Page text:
Following the colonial militias' counterattacks in late summer and fall 1776—which destroyed the Cherokee Middle, Valley, and Lower Towns in Tennessee and the Carolinas—his father and Oconostota sued for peace. Opposing his fathers counsel and refusing to admit defeat, Dragging Canoe led a band of about 500 Overhill Cherokee out of the towns, and they settled further south. This occurred in early 1777.[3][2] The group migrated along the Tennessee River to the area seven miles upstream from where the South Chickamauga Creek joins the Tennessee, in the vicinity of present-day Chattanooga. Thereafter, frontiersman referred to them as the "Chickamauga" because of their settlement by the creek.[2][5] They established 11 towns, including one later referred to as "Old Chickamauga Town." This was across the river from the trading post of a Scotsman—who was the assistant superintendent of the British concerns in the region—John McDonald.[5] McDonald regularly supplied the Chickamauga with guns, cannons, ammunition, and supplies to fight the American colonists.[2]

In spring of 1779, American pioneer Evan Shelby led an expedition of frontiersmen from Virginia and North Carolina to destroy Dragging Canoe's Chickamauga towns.[6] Shelby reported their success in a letter to Patrick Henry, saying "...[ the Chickamauga Cherokee ] are reduced to a Sense of their Duty and a Willingness to treat for peace with the united States..."[7]

In 1782, for the second time since the wars' beginning, Cherokee towns were specifically attacked by a large United States force. The devastation caused by Colonel John Sevier's troop forced the band to move even further down the Tennessee River. Dragging Canoe established the "Five Lower Towns"[f] below the natural obstructions of the Tennessee River Gorge.[2] These were: Running Water Town (now Whiteside), Nickajack Town (near the cave of the same name), Long Island (on the Tennessee River), Crow Town (at the mouth of Crow Creek), and Lookout Mountain Town (at the current site of Trenton, Georgia). Following this move, this band was alternatively referred to as the "Lower Cherokee."[2]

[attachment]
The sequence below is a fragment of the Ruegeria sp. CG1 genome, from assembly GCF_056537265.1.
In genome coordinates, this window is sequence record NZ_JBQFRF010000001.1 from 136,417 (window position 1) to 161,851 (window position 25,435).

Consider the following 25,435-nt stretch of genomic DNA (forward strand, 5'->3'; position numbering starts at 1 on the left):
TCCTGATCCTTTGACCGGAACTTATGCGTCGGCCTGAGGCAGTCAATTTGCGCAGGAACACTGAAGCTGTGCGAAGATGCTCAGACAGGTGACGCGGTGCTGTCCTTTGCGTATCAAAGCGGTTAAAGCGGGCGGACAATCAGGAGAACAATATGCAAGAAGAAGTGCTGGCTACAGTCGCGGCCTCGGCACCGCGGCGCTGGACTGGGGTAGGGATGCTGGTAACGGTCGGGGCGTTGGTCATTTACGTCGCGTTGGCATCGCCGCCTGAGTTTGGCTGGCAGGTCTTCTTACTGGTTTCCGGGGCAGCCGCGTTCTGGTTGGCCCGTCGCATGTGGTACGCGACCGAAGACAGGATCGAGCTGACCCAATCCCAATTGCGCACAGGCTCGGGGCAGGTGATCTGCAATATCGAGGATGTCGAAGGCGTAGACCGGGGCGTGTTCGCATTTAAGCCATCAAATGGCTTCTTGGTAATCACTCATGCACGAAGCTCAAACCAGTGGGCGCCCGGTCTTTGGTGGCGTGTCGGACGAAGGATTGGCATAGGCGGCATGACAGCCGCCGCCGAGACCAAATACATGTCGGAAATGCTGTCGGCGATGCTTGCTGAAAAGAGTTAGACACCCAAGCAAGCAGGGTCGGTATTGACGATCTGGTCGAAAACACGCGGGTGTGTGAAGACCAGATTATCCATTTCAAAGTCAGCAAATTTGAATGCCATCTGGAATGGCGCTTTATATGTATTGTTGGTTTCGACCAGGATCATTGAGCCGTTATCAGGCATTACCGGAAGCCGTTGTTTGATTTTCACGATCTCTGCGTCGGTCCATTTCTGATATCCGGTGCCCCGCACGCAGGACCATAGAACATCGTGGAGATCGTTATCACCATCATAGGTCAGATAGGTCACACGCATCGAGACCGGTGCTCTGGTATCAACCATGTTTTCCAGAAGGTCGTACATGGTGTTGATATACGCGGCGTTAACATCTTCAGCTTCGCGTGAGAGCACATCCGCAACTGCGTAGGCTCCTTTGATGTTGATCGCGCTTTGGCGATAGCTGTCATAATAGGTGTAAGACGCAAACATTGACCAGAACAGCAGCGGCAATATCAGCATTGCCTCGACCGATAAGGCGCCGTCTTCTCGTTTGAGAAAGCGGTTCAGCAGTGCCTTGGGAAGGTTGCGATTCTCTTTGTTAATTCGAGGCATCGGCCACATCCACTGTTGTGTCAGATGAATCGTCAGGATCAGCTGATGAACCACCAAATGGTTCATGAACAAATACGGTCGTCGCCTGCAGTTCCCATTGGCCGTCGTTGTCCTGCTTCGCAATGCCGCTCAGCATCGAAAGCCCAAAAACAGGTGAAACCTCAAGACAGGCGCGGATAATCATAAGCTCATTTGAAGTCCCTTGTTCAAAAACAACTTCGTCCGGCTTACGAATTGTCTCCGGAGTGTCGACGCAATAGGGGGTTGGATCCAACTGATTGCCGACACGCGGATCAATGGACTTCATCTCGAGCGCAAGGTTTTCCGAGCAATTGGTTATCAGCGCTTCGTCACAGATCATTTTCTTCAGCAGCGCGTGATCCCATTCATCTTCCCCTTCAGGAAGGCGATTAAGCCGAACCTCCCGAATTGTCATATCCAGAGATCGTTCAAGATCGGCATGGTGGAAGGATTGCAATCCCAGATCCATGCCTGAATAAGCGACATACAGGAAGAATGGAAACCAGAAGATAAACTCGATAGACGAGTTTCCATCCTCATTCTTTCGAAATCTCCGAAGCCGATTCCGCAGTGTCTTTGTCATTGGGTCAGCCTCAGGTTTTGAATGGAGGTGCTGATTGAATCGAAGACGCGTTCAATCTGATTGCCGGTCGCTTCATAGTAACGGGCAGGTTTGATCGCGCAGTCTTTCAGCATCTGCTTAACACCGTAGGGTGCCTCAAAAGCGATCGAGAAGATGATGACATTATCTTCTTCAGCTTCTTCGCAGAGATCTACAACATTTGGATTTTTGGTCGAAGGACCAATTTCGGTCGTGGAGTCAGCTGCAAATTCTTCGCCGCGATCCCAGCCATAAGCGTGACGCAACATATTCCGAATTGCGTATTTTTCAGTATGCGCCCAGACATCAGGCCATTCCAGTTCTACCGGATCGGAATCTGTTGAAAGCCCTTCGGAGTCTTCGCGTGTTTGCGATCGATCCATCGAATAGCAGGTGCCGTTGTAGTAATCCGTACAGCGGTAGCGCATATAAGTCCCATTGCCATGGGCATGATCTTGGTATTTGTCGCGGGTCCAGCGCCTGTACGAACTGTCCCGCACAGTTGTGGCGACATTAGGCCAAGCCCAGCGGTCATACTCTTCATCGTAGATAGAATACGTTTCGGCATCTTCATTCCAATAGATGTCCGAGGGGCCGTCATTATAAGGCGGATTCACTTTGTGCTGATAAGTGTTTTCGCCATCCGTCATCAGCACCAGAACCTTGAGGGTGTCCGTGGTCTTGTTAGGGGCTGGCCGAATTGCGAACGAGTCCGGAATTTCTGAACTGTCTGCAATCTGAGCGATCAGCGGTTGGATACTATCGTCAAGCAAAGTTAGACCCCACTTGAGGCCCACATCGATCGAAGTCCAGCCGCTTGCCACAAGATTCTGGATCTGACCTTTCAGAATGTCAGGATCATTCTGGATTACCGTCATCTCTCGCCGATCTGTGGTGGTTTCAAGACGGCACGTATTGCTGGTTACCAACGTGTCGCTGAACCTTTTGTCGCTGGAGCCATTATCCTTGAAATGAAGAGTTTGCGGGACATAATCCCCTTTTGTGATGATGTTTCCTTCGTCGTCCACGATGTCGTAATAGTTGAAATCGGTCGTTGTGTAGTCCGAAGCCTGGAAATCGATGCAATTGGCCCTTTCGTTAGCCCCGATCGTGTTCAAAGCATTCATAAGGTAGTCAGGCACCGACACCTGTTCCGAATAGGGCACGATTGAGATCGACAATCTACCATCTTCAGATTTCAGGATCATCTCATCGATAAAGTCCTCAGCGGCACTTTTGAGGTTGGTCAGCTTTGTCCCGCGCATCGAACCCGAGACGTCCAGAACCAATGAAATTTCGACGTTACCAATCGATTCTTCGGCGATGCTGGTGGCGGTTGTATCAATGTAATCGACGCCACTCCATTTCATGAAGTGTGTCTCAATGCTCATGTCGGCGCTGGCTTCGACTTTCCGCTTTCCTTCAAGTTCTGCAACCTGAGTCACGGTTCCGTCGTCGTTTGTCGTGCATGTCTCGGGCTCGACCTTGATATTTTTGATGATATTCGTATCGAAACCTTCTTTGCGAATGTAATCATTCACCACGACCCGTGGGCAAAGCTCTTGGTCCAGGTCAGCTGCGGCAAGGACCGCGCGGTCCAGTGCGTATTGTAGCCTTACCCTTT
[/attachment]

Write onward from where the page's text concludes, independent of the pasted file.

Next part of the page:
From his base at Running Water Town, Dragging Canoe led attacks on white settlements all over the American Southeast, especially against American colonists on the Holston, Watauga, and Nolichucky rivers in eastern Tennessee. After 1780, he also attacked settlements in the Cumberland River area, the Mero and Washington Districts, the Republic of Franklin, the Middle Tennessee areas, and raided into Kentucky and Virginia as well. His three brothers, Little Owl, the Badger, and Turtle-at-Home, often fought with his forces.[citation needed]


Dragging Canoe died February 29, 1792, at Running Water Town,[2] from exhaustion (or possibly a heart attack) after dancing all night celebrating the recent conclusion of an alliance with the Muskogee and the Choctaw.[8] The Chickamauga were also celebrating a recent victory by one of their war bands against the Cumberland settlements. He was succeeded as chief by John Watts.[citation needed]


Historians such as John P. Brown in Old Frontiers, and James Mooney in his early ethnographic book, Myths of the Cherokee, consider him a role model for the younger Tecumseh, who was a member of a band of Shawnee living with the Chickamauga and taking part in their wars. In Tell Them They Lie, a book written by a direct descendant of Sequoyah named Traveller [sic] Bird, both Tecumseh and Sequoyah are stated to have been among his young warriors.[citation needed]